Famous Freemason: Irving Berlin

January 26, 2024

Christmas music can often be an earworm that you can’t get out of your head. After two straight months of the music, hopefully a month after Christmas it’s left your head, but did you know that White Christmas’s writer was a Freemason? Today we’re showcasing Famous Freemason, Bro. Irving Berlin!

Bro. Berlin was born Israel Beilin in Russia on May 11, 1888. He grew up in poverty during the Russian pogroms against the Jewish community. His only memory of Russia was lying down in the street and watching his family’s home burn. To escape the pogroms, his family traveled through Europe and boarded a ship to the United States. On September 14, 1893, when Irving was 5, they arrived at Ellis Island and Americanized their name to Baline, and settled down in New York. However, his family was still living in poverty and every kid needed to chip in. At 13 he dropped out of school yet by 14 he was already trying to start a music career by singing in restaurants and for department stores to advertise their new music compositions. However, this earned him little money so he ran away from home to the Bowery section of the Lower East Side.

While there he continued to refine his musical prowess. He served drinks and sang to earn a living while he taught himself piano. At the age of 19, he published his first song “Marie from Sunny Italy” under the name “I. Berlin”. Soon after publishing this song, he was hired by Harry Von Tilzer then the Ted Snyder Company, and quickly became known as a lyricist. Bro. Berlin would write the lyrics to other composer’s underlying melodies. Also around this time, Irving joined the craft at 22 in 1910 and he took his 3° on June 3 at Munn Lodge No. 190. By the end of the year, he became a 32° Mason across the river in New Jersey. A few months later in 1911, Bro. Berlin joined Mecca Shrine Temple but became a life member decades later in 1936.

Although Bro. Berlin was a growing star he still didn’t have a hit. In 1911, “Alexander’s Ragtime Band” was introduced to initially poor reviews, but when he added lyrics to it the song became an overnight sensation. Throughout the years it would reach the top of the chart for Louis Armstrong, Bing Crosby, Ray Charles, and many more singers. He married his first wife Dorothy Goetz in February of 1912, she contracted typhoid fever on their honeymoon and passed away in July. Needing an outlet to express his emotion, Bro. Berlin wrote “When I Lost You” for her and continued writing ballads after it.

The 1910s were a decade defined by World War I. When the United States entered the war in 1917 Bro. Berlin wrote songs patriotic and inspirational songs to unify the nation. He was quickly drafted but the army had him compose a show instead of go to the front lines. The revue titled “Yip Yip Yaphank” had an assortment of songs, but “God Bless America” was cut from it and shelved.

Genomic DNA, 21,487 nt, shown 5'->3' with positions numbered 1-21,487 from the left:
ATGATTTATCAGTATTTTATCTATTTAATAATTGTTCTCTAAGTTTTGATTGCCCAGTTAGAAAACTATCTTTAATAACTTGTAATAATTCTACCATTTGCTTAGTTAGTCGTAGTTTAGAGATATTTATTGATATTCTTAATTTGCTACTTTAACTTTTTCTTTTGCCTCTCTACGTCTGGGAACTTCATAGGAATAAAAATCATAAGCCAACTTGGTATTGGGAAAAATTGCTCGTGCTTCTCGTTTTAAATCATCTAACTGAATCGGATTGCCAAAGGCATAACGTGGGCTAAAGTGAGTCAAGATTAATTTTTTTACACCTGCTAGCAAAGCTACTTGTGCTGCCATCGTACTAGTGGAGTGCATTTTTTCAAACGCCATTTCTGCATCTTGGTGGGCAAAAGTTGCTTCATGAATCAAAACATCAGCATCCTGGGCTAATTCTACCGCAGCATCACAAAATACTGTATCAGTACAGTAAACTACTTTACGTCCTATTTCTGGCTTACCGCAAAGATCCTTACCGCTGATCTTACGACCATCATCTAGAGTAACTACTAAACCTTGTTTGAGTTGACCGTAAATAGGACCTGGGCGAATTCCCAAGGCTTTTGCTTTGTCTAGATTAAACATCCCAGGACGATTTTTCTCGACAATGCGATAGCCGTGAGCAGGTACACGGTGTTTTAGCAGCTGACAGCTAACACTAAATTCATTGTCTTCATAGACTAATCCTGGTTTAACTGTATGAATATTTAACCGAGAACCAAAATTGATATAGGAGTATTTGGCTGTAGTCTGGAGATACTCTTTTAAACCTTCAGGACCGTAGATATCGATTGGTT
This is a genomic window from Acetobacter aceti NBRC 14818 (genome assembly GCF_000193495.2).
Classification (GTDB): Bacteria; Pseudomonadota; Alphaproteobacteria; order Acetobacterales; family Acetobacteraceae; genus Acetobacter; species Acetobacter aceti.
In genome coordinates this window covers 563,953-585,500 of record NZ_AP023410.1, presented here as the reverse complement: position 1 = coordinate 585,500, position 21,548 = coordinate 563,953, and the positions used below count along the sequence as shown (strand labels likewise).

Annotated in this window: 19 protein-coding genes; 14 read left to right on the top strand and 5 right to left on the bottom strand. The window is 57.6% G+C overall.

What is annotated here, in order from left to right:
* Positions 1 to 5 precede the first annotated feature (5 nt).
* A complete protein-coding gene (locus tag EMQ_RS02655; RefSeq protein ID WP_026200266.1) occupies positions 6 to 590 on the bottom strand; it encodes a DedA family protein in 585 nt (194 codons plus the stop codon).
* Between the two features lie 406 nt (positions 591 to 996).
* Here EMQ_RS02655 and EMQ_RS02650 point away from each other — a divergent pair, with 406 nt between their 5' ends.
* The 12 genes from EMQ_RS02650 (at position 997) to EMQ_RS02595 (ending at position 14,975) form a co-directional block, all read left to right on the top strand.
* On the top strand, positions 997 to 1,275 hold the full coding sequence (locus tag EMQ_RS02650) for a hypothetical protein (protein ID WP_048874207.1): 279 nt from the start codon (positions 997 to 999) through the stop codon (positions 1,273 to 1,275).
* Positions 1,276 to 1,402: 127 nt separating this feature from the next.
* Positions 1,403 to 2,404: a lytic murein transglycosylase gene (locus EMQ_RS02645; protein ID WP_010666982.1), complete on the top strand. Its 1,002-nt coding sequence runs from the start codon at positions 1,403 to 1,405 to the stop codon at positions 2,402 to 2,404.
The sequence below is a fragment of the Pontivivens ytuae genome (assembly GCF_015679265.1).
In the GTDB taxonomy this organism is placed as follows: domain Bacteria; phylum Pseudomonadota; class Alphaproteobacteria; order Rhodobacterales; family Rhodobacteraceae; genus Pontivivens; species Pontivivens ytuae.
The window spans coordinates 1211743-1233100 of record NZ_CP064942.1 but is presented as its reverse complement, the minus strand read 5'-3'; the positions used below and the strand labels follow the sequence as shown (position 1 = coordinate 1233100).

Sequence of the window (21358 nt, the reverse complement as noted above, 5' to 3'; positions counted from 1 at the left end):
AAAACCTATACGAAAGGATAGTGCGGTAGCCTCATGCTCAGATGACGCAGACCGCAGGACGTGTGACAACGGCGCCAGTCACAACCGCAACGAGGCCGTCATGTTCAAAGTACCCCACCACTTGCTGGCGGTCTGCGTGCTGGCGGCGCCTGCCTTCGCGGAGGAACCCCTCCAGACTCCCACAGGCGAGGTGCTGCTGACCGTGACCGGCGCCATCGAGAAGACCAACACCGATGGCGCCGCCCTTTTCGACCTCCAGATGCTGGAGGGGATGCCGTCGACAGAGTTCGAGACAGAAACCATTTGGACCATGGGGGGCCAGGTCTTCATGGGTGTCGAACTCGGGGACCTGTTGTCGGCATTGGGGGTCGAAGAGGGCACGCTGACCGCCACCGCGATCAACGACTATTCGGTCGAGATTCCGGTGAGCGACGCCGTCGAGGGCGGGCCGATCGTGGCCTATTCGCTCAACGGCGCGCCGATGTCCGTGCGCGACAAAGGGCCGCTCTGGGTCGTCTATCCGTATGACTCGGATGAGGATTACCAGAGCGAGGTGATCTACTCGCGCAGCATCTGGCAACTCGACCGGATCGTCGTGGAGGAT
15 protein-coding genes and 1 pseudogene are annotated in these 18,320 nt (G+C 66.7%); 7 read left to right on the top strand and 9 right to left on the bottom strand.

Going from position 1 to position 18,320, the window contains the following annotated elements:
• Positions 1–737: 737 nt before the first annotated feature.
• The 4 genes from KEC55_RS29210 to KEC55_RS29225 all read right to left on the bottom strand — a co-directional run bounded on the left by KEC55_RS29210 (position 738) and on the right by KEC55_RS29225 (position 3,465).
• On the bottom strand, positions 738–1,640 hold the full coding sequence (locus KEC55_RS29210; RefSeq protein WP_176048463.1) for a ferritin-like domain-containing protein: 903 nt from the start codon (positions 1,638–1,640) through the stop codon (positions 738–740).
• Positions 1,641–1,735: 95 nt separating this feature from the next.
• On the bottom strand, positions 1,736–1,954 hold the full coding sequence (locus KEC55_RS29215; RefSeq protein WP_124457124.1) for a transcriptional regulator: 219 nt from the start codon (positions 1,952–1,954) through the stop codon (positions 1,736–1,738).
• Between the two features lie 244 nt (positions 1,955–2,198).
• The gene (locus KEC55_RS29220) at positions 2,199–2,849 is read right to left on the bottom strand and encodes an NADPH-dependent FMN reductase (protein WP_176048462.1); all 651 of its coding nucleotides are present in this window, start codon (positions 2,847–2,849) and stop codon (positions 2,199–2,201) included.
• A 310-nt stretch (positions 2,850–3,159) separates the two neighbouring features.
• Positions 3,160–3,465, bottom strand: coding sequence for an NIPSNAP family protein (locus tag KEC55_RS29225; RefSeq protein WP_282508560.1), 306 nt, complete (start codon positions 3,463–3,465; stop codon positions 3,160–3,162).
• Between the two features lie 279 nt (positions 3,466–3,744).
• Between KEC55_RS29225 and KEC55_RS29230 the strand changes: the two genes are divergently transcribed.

With the war over, Berlin continued to compose pieces and quickly found his second love, Ellin Mackay. Their relationship was covered extensively by the news because she was Christian and he was Jewish, and her father rejected their relationship. Her father sent her to Europe to find a suitor for her, but the couple wrote every day, and Bro. Berlin composed “Remember” and “All Alone” for her. When she returned, they eloped and she was disowned by her father. To give her financial support, Irving gave her the rights to the wedding song “Always”. They had four children throughout their relationship, with their second born passing away in infancy on Christmas 1928. This tragedy caused Mackay’s father to reconnect with her.

As the Great Depression came to a close in 1938 radio star Kate Smith came to Irving asking for a song to mark the twentieth anniversary of Armistice Day. “God Bless America”, which was still shelved, was a perfect fit. To Bro. Berlin, the song was meant as a thank you to the United States for taking him in and allowing him to be successful. As we know, “God Bless America” has resonated with our country since its first performance. Bro. Berlin was granted the Congressional Gold Medal for the song. He assigned the royalties for several of his songs to organizations to help disadvantaged youth, but “God Bless America” was assigned to the Boys and Girls Scouts to support their missions.

Bro. Berlin left a life like no other. He wrote an estimated 1500 songs and defined American music. In a tribute to him, Walter Cronkite called him the American Beethoven. After World War II he retired from songwriting and public life. He passed away at 101 years old.

There’s so much more that we couldn’t cover in this article. To read more, click the link below!

Share this on:

Search Article
Subscribe to be notified

Enter your email to be notified of the latest news.

The Rite Times

Related Links

Copyright All Rights Reserved © 2023